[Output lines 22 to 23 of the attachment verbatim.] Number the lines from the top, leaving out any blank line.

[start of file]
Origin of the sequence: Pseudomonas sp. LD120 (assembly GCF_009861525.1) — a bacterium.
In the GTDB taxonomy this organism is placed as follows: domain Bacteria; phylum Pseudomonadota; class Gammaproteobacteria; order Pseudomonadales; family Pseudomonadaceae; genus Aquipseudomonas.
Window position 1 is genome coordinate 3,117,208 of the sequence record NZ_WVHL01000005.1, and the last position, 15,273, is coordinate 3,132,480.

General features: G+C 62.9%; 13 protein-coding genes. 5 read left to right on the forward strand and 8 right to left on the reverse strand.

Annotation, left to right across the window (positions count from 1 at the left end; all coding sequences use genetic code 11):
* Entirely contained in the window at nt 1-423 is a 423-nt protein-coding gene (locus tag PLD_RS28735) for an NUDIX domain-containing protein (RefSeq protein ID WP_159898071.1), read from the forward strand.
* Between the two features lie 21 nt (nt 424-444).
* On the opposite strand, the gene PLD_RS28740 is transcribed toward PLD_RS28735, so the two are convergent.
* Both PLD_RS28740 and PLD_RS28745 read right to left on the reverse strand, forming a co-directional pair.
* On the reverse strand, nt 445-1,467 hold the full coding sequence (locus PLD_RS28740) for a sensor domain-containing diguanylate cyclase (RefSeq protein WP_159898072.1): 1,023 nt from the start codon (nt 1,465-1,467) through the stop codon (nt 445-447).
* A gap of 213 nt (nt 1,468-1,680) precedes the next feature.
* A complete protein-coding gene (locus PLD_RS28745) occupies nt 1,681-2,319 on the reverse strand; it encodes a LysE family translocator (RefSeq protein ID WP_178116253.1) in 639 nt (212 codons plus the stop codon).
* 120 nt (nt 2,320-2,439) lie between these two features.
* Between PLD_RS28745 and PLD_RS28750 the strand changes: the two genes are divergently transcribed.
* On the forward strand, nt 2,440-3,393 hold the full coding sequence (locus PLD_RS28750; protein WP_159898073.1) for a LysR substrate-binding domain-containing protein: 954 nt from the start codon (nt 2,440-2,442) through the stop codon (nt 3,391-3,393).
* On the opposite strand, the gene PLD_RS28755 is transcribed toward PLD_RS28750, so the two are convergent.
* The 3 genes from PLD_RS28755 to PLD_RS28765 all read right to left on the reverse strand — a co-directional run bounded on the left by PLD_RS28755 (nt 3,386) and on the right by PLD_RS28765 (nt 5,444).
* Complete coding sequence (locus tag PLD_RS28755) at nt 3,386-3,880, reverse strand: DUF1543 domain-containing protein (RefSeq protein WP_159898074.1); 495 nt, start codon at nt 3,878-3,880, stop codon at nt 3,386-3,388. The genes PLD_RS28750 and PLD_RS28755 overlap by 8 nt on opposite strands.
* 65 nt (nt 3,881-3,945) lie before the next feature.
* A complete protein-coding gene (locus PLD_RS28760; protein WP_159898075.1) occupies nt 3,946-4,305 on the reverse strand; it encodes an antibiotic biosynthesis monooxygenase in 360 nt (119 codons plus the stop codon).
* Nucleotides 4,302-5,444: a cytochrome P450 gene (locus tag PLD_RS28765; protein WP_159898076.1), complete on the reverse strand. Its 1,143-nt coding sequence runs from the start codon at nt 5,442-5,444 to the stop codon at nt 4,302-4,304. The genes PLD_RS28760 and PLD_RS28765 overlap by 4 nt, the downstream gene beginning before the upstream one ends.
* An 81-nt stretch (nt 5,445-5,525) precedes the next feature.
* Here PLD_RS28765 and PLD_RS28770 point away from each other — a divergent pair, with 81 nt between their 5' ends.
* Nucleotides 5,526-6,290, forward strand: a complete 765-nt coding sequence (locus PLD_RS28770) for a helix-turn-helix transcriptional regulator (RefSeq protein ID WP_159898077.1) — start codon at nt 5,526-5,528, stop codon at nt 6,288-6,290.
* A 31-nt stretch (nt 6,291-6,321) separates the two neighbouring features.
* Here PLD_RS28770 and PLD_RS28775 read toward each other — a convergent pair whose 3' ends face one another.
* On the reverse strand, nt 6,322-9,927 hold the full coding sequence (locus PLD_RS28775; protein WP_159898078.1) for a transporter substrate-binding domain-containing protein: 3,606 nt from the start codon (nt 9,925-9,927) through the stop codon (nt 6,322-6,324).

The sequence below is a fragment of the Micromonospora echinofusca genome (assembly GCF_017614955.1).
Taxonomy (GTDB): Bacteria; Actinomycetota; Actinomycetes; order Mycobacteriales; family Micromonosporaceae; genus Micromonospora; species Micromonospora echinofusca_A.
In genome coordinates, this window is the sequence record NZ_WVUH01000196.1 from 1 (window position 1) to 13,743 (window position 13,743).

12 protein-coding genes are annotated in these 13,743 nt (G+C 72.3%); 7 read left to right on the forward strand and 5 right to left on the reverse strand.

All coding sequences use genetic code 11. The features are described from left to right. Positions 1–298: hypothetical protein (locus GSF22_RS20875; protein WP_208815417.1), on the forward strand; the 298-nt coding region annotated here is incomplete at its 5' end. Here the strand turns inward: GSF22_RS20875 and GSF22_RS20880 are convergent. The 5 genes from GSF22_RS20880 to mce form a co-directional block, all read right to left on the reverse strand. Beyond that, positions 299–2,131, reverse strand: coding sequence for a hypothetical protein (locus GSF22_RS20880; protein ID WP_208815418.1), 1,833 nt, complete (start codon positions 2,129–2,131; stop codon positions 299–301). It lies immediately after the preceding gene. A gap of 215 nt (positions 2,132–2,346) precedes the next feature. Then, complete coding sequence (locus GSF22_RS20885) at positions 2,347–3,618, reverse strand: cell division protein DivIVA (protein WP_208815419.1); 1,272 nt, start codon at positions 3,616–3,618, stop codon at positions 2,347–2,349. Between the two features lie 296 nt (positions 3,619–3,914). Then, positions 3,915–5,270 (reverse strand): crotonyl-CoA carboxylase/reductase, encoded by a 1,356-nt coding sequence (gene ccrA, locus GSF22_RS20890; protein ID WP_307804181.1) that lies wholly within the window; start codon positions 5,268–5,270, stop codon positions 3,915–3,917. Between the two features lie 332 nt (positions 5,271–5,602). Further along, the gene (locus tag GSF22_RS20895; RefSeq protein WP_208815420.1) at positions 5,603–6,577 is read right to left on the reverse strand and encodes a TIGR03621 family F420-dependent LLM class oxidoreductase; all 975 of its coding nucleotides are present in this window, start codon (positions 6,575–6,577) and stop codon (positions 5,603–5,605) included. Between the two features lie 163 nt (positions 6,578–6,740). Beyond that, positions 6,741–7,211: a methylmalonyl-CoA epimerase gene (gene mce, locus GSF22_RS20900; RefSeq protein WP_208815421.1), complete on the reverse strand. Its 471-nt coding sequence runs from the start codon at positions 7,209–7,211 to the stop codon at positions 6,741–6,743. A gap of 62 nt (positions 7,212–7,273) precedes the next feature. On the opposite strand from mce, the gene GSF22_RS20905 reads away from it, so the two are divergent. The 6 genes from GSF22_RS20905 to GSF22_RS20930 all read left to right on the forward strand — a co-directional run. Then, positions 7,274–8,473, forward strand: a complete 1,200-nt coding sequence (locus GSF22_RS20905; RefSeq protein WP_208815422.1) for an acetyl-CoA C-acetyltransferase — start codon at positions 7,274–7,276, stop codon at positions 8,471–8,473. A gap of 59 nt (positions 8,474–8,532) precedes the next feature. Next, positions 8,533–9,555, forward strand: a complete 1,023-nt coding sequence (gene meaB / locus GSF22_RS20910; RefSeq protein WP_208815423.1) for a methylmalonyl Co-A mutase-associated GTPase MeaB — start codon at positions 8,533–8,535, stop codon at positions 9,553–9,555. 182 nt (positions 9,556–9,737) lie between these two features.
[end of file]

* An 81-nt stretch (nt 5,445-5,525) precedes the next feature.
* Here PLD_RS28765 and PLD_RS28770 point away from each other — a divergent pair, with 81 nt between their 5' ends.